When I played housewife, I regained my curiosity in the rows of spices, baskets of vegetables and packets of carbs that didn't come labelled as rice. Seeking variety to spice my life, I bought cumin and tumeric, aubergines and nectarines, beetroot and celery, asparagus and cauliflower, mushrooms and shrimps, barley and Bulgar wheat, turkey and pork. I cranked up the oven, bought a food scale, measured my food, sized my portions, counted calories and tailor made my menu. 

When I played mum, I created tradition, taking the best of Christmases past to create a blend of the Christian Christmas with carols, services and the message of the birth of Christ; the Nigerian Christmas of Christmas cloth, Christmas rice, Father Christmas and meal sharing and the Westernised Christmas of jingle bell choruses, decorated fir trees, snow and gingerbread men, and Santa with his reindeer driven sleigh.

I pushed the limits. And in this end of year's post I'm challenging us to push them further in the new year.

Consider how much of your inherent potential you can release if you overcame the critic in your head that creates the self doubt, fear of failure and vote of no confidence which interferes with your performance to the point where you don't do what you think yourself capable of or never find out how great you can be at it. Click here to Tweet this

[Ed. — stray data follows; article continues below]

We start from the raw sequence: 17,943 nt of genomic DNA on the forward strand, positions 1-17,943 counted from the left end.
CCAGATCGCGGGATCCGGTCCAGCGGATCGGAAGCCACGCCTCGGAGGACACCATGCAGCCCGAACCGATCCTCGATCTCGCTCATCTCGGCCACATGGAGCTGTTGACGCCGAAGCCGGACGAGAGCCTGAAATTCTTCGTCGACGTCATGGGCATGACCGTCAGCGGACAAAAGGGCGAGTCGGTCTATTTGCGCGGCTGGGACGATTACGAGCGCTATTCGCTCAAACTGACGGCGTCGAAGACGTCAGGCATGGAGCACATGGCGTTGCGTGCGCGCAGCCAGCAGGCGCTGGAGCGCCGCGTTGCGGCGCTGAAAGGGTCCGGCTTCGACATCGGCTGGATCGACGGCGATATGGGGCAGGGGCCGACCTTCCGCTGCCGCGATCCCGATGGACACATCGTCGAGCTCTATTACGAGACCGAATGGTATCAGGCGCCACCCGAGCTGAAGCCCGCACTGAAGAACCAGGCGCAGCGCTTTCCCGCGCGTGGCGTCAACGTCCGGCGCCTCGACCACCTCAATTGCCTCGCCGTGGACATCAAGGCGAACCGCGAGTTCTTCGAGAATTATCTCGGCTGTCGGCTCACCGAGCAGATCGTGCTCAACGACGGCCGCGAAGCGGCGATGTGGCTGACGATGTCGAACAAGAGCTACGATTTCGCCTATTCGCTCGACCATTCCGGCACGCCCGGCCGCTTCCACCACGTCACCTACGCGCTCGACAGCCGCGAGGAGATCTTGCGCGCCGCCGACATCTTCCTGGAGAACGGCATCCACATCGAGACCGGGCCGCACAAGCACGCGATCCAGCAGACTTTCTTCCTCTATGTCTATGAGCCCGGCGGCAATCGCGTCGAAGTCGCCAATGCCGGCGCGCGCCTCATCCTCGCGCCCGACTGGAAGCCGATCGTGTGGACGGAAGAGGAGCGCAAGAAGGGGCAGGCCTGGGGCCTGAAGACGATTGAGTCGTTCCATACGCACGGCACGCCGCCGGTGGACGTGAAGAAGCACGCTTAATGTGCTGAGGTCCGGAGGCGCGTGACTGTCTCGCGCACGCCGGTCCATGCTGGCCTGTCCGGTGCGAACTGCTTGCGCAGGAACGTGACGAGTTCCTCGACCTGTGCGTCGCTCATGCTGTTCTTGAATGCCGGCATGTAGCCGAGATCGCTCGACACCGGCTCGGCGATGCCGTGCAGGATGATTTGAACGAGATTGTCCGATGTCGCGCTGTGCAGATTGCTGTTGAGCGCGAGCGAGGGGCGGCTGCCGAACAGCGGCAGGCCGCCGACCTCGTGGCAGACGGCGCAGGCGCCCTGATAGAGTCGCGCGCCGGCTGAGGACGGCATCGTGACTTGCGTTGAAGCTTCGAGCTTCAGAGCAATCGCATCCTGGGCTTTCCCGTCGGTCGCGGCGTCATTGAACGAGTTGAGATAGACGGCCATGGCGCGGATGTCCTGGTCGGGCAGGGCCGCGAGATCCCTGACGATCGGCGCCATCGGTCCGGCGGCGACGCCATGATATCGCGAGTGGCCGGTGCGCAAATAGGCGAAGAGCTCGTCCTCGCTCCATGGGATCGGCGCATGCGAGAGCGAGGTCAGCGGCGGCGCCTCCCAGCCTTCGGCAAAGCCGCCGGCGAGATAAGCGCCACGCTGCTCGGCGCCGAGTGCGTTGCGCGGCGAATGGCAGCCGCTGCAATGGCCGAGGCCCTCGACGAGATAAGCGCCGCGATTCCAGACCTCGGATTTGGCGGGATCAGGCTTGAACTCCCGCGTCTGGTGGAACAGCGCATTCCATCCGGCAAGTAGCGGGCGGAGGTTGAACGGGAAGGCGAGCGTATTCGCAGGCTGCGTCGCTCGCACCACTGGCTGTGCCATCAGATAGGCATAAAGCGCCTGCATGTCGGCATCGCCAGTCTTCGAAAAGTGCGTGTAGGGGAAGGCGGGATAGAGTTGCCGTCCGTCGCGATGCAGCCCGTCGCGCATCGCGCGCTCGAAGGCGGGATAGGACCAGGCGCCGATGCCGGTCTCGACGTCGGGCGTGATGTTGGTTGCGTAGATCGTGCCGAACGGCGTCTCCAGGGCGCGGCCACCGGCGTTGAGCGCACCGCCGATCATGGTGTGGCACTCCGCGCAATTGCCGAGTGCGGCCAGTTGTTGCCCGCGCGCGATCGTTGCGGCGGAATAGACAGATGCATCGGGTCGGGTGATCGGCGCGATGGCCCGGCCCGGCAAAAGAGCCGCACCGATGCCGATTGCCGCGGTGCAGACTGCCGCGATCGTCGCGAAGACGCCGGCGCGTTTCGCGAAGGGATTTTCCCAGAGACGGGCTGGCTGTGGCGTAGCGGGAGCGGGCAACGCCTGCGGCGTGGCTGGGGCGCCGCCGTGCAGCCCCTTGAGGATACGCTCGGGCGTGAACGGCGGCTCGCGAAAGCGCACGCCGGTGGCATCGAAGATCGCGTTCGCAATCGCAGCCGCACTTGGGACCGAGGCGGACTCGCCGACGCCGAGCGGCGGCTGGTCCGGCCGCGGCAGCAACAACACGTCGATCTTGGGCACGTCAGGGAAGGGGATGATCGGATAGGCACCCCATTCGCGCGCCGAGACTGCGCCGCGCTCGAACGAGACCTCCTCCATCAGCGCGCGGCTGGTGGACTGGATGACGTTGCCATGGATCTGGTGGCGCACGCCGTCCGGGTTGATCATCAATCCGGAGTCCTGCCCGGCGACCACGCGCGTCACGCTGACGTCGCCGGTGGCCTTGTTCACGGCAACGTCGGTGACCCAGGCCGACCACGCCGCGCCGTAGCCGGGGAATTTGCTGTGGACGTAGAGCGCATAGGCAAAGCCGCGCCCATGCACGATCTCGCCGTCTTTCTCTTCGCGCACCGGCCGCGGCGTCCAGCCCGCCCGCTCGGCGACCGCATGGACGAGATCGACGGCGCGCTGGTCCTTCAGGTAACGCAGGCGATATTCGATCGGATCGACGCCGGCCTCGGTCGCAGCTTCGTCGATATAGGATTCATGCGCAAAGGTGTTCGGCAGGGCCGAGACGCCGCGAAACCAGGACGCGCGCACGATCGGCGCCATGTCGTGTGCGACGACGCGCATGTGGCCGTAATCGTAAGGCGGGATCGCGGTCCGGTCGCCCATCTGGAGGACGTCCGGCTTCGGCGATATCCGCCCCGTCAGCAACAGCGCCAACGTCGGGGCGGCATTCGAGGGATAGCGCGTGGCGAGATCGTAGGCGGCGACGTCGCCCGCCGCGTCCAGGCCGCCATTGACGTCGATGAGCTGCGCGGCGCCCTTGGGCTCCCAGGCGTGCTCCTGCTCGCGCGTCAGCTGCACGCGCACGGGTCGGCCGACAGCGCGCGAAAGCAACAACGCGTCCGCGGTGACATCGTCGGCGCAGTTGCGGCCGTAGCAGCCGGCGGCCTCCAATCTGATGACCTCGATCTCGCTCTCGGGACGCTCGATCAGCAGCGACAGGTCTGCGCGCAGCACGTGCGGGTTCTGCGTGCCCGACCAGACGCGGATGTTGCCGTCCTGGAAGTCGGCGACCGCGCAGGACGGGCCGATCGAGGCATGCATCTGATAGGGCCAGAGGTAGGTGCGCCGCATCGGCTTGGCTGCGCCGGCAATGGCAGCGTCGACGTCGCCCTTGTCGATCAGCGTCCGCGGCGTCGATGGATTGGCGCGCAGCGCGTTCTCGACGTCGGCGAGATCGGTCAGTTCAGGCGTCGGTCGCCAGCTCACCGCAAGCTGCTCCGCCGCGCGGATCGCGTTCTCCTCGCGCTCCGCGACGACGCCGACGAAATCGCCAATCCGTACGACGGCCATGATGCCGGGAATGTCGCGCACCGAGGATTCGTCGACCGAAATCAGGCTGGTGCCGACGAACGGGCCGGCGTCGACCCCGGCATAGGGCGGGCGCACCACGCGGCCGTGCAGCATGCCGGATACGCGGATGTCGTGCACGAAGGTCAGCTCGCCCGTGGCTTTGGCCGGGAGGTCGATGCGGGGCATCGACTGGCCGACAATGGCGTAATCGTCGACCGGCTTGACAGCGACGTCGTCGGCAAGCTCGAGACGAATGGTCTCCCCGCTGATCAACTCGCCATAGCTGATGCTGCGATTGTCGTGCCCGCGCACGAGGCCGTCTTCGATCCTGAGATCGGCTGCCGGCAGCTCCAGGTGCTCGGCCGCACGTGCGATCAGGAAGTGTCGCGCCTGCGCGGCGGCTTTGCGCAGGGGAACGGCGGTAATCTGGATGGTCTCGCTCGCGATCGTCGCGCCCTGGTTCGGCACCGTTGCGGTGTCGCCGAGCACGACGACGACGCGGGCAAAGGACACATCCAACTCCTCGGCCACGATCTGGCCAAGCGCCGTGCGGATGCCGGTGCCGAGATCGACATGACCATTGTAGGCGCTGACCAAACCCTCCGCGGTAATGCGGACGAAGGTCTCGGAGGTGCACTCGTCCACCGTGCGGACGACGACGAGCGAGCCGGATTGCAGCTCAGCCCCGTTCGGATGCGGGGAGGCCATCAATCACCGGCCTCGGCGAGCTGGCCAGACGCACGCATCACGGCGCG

This inner critic comes from voices we have internalised that tell us how to live and be and see ourselves and others in this world. In learning this way, we loose sight of our own initiative to learn as opposed to the initiative of the people around us to teach; our own knowledge about how we learn as opposed to the way we learn to learn in the school house and the way we operate and create naturally as opposed to the way we see or are told about how others operate and create. 

We don't teach a child how to cry, suckle. It's in them. 

Littleman figured out how to crawl on his own.  He wanted to move so he did. 

When Angelface was learning how to talk, she repeated the sounds she heard over and over until they began to sound like what we said. She did not bash herself for not saying them 'correctly'. I believe she heard every sound we made but was saying what she could pronounce with her limited diction, expanding them in the process. She laughs with self awareness when I imitate her pronunciations and say "schweeping" instead of "sleeping" which shows she recognises the difference.